Revered country songwriter Curly Putman died early Sunday morning after an extended illness. He was 85.
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Claude “Curly” Putman, Jr. is best known for penning country classics recorded by George Jones, Tammy Wynette, Porter Wagoner and more. His 1965 staple “Green, Green Grass of Home” was originally recorded by Johnny Darrell, but found success with Wagoner later that year and again with Tom Jones in ’66. It went on to be recorded by a long list of legends including Elvis Presley, Johnny Cash, Merle Haggard, the Grateful Dead, Joan Baez, Charley Pride and Dean Martin.
Two of Putman’s biggest hits came in the form of co-writes with Bobby Braddock on the songs “He Stopped Loving Her Today” (George Jones) and “D-I-V-O-R-C-E.” (Wynette).
“George Jones once said, ‘I’m glad you stuck to writing. Tammy and I used to just love your demos.’ They could feel the feeling I put into a song,” Putman recalled in a Variety interview shortly before his death. “I guess I still do, I put all my heart [into singing a song] and it’s almost embarrassing, and people kind of look at you like, ‘that’s pitiful,’ because it’s so sad, and everything I write is pretty sad. I believe that touches people of all kinds. ‘Green, Green Grass of Home’ and ‘He Stopped Loving Her Today’ were people-type songs, not just something that’s gonna be out there one day and gone the next.”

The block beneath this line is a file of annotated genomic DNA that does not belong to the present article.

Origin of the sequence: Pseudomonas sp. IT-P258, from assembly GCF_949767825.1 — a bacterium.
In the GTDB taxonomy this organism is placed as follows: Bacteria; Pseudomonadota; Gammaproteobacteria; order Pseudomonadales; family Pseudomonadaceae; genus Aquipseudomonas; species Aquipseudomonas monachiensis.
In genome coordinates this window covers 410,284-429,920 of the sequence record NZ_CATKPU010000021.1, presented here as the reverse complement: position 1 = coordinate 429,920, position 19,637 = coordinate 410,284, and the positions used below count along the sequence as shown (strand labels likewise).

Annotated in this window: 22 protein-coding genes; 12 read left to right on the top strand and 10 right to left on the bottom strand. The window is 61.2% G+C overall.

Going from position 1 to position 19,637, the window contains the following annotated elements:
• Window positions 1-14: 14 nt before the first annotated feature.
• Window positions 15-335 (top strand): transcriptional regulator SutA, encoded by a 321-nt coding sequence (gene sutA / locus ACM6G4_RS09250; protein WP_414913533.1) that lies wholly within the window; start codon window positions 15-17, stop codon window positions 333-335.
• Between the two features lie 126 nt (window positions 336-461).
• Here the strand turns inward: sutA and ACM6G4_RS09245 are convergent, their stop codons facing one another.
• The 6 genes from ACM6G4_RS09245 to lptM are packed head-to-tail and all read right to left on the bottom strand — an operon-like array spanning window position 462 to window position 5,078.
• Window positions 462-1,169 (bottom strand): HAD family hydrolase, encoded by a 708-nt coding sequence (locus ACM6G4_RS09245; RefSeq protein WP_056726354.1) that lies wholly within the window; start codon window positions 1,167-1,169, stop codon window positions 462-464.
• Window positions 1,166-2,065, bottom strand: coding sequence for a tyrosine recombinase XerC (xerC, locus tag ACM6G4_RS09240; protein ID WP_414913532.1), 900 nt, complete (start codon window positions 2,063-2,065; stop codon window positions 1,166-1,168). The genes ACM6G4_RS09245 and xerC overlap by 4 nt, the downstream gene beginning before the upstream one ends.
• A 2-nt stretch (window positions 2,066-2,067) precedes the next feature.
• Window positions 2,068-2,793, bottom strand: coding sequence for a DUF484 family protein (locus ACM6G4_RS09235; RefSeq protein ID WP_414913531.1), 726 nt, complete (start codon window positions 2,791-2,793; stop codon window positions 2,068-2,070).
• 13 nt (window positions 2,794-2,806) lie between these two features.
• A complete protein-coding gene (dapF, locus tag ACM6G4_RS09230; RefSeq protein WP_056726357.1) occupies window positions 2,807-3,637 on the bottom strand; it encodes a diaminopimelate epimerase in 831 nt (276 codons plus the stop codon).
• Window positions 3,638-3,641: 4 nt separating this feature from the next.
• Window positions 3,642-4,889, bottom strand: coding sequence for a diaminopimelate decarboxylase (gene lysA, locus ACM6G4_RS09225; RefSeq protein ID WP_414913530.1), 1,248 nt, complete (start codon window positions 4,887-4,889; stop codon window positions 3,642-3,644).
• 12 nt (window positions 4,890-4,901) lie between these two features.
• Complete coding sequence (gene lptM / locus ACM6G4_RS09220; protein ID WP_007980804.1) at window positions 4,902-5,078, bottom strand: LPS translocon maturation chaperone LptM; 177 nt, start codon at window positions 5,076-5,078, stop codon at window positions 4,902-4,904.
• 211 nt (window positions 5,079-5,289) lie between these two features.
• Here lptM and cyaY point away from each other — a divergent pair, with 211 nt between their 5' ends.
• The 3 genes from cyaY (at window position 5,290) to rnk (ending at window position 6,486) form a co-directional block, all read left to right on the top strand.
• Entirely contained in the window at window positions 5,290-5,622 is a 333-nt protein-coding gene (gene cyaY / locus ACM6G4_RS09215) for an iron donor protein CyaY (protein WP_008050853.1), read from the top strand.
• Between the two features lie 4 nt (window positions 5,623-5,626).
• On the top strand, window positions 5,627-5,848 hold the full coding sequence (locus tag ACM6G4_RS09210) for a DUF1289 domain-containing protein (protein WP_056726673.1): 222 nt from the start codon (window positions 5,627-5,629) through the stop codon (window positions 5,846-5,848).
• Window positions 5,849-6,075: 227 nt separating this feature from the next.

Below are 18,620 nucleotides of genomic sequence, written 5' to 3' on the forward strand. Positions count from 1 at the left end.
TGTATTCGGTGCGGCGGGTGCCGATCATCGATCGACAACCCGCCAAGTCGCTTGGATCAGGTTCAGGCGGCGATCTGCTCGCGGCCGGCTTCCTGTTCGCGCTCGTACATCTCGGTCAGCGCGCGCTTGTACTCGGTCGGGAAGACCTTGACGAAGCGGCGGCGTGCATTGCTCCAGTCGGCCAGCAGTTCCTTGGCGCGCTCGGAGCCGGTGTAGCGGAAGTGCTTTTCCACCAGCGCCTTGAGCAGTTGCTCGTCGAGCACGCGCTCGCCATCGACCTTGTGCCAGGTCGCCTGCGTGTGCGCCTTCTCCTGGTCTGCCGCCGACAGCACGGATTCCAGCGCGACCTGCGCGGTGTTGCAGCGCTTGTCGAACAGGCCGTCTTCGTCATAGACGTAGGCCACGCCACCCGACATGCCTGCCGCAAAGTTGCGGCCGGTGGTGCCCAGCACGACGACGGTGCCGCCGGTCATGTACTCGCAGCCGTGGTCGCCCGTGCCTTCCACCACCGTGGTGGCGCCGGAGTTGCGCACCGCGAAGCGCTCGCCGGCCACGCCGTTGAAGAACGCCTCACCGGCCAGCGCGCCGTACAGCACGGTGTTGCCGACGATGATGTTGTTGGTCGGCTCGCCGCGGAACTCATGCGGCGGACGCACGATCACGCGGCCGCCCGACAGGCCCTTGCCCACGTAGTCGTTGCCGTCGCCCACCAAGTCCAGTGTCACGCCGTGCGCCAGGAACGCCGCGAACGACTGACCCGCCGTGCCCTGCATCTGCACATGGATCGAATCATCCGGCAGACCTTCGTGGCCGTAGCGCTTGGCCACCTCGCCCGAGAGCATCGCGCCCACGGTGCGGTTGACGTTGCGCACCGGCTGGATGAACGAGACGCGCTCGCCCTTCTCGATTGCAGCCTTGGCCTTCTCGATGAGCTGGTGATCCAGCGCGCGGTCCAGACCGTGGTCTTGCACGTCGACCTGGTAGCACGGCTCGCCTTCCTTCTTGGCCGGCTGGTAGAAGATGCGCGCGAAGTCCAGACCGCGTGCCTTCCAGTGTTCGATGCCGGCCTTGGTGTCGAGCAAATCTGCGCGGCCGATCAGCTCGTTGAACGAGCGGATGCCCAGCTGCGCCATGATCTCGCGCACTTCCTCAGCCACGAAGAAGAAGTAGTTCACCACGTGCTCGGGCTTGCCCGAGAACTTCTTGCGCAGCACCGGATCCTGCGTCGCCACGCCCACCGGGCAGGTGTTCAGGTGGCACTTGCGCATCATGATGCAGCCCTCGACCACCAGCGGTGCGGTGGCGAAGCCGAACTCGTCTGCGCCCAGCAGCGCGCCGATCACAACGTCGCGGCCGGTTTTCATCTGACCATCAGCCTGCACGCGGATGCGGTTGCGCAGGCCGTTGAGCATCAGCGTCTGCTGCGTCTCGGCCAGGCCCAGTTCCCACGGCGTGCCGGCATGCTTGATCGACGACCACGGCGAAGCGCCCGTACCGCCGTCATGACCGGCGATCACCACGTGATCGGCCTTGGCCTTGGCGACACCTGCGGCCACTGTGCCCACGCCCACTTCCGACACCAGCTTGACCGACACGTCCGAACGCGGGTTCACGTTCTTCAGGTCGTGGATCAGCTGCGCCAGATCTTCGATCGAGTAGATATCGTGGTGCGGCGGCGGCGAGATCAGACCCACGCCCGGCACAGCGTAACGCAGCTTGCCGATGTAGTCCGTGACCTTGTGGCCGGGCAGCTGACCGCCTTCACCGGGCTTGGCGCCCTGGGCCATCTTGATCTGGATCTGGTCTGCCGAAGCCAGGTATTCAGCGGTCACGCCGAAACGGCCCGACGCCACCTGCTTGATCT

He also released two solo albums on ABC Records, 1967’s Lonesome Country of Curly Putman and 1969’s World of Country Music. In 2010, he released Write Em Sad: Sing Em Lonesome, his final release that featured a guest appearance from Dolly Parton.
Putman’s influence also reached outside of country in the form of Paul McCartney and Wings’s 1974 single “Junior’s Farm.” Paul and Linda McCartney penned the song during their stay at Putman’s Lebanon, Tennessee farm and was McCartney’s final release on Apple Records.
Putman was inducted into the Nashville Songwriters Hall of Fame in 1976 and the Alabama Music Hall of Fame in 1993.
Earlier this year, some of Putman’s lyric drafts were put on display in the Nashville Songwriters Hall of Fame.
Funeral arrangements for Putman are expected be released on Monday afternoon.
Listen to Merle Haggard’s version of Putman’s “Green, Green Grass of Home” below.